Murray Bookchin, April 1978


1. Karl Marx: “The Civil War in France,” Selected Works, Vol. II (Progress Publishers, 1969), p. 220.

2. Jean-Jacques Rousseau: The Social Contract (Everyman Edition, 1959), pp. 94, 96. Rousseau’s influence on Hannah Arendt is almost as great as Aristotle’s. Compare these remarks with Arendt’s in On Revolution (Viking Press, 1965), pp. 239-40.

3. Karl Marx and Frederick Engels: The Holy Family (Progress Publishers, 1956), pp. 52-53; Frederick Engels: “On Authority” in Marx, Engels, Lenin: Anarchism and Anarcho-Syndicalism (International Publishers, 1972), p. 102.

4. Martin Buber: Paths in Utopia (Beacon Press, 1958), pp. 13-14 [see Anarchism, Volume Two, Selection 16].

5. Karl Marx: Grundrisse (Random House, 1973), p. 410.

6. Jeremy J. Shapiro: “The Slime of History,” in On Critical Theory, ed. J O’Neill, (Seabury Press), pp. 147-48.

7. Ibid, p. 149.

8. John Stuart Mill: Considerations on Representative Government (World Classics Edition, 1948), pp. 196-98.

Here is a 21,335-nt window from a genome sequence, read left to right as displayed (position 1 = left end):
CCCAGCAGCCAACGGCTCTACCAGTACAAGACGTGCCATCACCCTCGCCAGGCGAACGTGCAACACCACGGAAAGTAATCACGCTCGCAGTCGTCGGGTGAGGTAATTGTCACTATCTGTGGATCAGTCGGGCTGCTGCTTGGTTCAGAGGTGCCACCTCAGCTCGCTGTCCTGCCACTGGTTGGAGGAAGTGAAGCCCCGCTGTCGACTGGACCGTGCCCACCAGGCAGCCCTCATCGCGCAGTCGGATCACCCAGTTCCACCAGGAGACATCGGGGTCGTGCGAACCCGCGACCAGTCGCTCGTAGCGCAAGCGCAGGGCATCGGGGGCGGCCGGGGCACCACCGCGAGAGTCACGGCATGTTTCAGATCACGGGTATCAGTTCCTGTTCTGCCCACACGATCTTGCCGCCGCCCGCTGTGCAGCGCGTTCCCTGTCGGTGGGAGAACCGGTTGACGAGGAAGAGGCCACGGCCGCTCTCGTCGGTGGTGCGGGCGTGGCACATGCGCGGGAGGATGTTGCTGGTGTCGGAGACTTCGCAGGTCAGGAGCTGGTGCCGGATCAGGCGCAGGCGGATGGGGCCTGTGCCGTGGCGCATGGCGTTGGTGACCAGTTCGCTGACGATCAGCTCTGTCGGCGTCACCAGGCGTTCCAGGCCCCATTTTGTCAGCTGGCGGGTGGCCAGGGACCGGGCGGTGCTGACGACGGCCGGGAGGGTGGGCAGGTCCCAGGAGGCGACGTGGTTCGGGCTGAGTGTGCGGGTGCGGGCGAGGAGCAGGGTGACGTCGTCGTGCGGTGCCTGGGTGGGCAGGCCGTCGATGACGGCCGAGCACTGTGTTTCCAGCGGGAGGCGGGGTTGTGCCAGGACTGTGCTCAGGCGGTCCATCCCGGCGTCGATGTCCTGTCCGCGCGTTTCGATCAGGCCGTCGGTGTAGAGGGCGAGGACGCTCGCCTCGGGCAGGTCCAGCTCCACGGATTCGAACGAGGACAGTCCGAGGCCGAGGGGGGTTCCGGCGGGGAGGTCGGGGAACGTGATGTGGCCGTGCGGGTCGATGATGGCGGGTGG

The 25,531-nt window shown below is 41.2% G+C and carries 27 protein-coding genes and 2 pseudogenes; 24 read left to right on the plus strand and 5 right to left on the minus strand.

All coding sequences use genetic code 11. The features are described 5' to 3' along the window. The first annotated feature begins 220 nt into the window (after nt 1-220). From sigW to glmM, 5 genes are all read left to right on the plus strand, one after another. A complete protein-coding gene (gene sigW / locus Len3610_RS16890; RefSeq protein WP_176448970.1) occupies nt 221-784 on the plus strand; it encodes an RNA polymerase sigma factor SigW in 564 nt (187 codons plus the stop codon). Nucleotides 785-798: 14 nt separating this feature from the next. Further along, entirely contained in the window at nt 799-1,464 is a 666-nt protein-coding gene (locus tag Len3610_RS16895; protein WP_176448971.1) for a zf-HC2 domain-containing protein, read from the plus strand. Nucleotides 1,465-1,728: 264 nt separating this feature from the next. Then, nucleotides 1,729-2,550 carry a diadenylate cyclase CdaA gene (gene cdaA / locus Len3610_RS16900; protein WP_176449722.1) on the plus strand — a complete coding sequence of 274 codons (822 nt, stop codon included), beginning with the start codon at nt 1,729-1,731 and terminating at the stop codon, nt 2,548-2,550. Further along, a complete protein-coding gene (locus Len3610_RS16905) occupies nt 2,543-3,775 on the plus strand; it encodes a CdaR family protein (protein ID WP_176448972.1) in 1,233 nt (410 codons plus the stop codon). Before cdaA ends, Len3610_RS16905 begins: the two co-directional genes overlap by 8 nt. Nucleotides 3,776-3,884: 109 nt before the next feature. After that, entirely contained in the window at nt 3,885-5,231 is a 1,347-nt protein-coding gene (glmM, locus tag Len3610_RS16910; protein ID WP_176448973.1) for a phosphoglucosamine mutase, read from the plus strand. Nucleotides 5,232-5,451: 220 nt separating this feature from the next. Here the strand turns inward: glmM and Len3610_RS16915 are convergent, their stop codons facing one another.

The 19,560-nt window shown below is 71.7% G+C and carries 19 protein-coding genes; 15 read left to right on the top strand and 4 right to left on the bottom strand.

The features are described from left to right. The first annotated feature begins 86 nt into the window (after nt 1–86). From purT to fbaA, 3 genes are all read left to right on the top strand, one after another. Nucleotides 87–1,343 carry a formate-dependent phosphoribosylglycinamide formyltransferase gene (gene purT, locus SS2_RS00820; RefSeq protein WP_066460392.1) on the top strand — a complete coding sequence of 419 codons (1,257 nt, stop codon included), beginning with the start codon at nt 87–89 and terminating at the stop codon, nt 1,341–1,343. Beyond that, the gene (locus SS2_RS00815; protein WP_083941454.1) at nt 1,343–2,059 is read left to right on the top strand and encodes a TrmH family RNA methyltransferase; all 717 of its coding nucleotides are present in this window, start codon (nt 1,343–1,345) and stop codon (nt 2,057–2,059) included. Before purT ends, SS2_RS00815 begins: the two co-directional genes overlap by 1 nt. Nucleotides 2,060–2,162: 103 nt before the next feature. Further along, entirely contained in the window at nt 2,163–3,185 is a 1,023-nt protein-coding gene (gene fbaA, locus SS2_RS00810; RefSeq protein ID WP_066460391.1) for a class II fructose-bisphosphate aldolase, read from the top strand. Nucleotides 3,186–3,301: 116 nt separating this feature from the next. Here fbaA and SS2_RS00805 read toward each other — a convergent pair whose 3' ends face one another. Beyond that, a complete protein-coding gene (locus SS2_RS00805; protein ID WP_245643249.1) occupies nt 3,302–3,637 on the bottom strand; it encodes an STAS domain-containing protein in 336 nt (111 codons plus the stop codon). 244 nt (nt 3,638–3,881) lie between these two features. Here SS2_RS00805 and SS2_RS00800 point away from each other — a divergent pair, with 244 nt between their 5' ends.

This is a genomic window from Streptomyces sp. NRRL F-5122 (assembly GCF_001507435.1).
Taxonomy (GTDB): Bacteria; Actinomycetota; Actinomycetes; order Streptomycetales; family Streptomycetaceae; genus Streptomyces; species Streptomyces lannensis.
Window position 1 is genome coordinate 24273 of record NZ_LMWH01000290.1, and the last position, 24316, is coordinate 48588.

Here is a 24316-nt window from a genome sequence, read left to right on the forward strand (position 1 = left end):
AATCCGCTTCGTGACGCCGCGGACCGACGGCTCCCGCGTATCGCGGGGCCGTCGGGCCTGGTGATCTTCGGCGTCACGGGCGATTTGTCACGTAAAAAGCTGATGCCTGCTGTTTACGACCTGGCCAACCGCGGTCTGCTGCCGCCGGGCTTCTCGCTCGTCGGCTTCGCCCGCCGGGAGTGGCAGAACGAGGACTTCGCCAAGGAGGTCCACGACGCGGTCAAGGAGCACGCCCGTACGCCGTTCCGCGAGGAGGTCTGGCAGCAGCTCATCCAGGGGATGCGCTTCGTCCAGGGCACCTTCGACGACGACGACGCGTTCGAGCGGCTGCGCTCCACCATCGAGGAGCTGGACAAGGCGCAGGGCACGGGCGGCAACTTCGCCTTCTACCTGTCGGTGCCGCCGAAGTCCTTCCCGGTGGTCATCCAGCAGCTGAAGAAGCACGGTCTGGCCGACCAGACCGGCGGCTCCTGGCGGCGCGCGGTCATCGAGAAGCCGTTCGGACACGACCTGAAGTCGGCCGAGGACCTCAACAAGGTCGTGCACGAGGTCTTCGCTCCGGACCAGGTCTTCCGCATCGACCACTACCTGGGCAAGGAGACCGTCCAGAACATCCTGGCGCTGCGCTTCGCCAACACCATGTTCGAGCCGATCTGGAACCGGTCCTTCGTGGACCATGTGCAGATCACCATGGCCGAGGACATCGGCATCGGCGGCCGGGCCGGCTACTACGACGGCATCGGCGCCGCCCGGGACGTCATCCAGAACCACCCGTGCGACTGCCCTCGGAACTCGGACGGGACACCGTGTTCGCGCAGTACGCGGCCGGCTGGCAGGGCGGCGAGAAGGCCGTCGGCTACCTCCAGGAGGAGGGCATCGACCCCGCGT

9. Hannah Arendt: “Truth and Politics” in Philosophy, Politics and Society (edited by Peter Laslett and W.G. Runciman (Blackwell & Co., 1967), p. 115.

10. Hannah Arendt, “Truth and Politics,” Op. cit., p. 115.

11. Karl Marx and Frederick Engels: The Holy Family, op. cit., pp. 52-53.

Errico Malatesta

Errico Malatesta: Democracy and Anarchy

The most recent protests and military massacres in Egypt, in the midst of “democratic elections,” bring to mind the differences between democratic reforms and social revolution. In the following piece from 1924, Errico Malatesta, while agreeing that democracy is preferable to dictatorship, offers an anarchist critique of democracy, and explains why anarchy is better. As with Kropotkin in his 1919 Postscript to Words of a Rebel, Malatesta emphasizes that for the social revolution and anarchy to succeed, anarchists must offer practical solutions to the urgent problems that confront the people.